National Australia Bank revealed Clydesdale would be valued £500m below expectations today, setting a price range for its London listed shares at 175p to 235p, valuing the bank between £1.54bn and £2.07bn.
The lowest end of the price range puts Clydesdale’s value at just 0.56 times book value, well below rival challenger banks.
Banking analysts now suggest that Metro Bank may also end up having its value knocked down, after it was suggested it could float at three times book value – despite never having made a profit.
Metro has not set a date for an IPO but last year hinted it could postpone plans to list and seek more funding from private investors.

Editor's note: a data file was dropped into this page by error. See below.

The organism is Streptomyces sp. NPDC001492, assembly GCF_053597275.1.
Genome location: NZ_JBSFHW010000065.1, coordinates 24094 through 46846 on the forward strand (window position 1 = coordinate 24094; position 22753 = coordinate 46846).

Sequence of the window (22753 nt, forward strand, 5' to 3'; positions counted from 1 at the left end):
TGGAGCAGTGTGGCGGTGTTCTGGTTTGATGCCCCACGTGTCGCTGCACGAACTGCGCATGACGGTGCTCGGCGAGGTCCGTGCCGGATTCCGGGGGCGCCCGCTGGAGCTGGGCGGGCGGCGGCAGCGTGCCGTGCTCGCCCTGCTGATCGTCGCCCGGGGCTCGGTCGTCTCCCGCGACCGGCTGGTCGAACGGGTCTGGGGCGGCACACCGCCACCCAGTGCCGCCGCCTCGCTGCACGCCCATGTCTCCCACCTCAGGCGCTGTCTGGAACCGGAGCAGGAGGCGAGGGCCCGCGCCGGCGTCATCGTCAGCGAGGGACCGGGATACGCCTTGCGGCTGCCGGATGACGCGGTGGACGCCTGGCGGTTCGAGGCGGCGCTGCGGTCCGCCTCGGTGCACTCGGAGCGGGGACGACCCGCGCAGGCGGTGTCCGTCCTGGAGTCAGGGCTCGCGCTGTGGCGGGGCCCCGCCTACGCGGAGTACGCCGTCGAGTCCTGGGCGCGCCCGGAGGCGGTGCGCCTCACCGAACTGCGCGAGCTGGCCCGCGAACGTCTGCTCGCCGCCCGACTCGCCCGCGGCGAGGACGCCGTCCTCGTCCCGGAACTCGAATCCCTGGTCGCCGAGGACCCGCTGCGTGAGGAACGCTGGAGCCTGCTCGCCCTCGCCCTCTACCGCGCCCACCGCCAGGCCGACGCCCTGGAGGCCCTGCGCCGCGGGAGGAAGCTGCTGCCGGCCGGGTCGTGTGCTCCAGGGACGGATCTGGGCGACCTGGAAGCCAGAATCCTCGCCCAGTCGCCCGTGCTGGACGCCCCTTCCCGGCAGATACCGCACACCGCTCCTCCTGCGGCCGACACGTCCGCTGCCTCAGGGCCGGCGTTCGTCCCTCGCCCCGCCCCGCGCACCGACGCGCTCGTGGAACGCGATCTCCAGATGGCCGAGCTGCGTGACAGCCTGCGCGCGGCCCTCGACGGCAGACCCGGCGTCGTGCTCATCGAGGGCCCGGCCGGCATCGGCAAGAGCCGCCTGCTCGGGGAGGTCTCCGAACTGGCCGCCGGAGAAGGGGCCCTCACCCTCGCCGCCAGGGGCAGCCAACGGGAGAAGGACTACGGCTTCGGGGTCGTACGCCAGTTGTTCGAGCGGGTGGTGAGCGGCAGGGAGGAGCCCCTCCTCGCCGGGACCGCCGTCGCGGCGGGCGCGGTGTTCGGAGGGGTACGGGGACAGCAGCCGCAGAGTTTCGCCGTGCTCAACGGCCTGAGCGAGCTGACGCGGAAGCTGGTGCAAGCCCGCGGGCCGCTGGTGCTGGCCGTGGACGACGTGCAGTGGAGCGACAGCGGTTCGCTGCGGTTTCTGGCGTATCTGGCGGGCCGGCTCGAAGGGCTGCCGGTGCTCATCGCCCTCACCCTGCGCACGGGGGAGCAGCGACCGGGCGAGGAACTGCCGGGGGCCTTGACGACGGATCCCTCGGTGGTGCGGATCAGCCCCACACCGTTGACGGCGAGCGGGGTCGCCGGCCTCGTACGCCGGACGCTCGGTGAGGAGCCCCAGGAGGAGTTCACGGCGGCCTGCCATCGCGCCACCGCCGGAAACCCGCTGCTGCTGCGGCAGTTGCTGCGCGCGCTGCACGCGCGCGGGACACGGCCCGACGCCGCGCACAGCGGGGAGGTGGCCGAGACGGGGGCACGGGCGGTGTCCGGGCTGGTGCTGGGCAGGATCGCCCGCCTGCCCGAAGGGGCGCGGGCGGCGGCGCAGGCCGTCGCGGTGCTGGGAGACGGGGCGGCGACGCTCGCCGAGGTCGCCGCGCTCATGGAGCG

Jonathan Goslin, an analyst with Numis Securities, told City A.M.: “If Clydesdale are having trouble then Metro Bank would be too. It does depend on how the markets are looking when Metro decide to go for it.”
A source close to the bank said that its plans to float had not changed since posting full-year results last October, when it said it “continues to target” 2016 for a listing. However, Ian Gordon, an analyst at Investec, told City A.M.: “Even without the market falls over the last few weeks Metro may want to push it back. I wouldn’t be surprised if they let the timing drift.”
Eric Moore, fund manager at Miton, said: “There is still appetite for good companies. I imagine they’d want to see more green on the screen before they firmed up their plans. Any firms that were hoping to get their businesses away on fancy multiples looks less likely.”
Metro Bank declined to comment.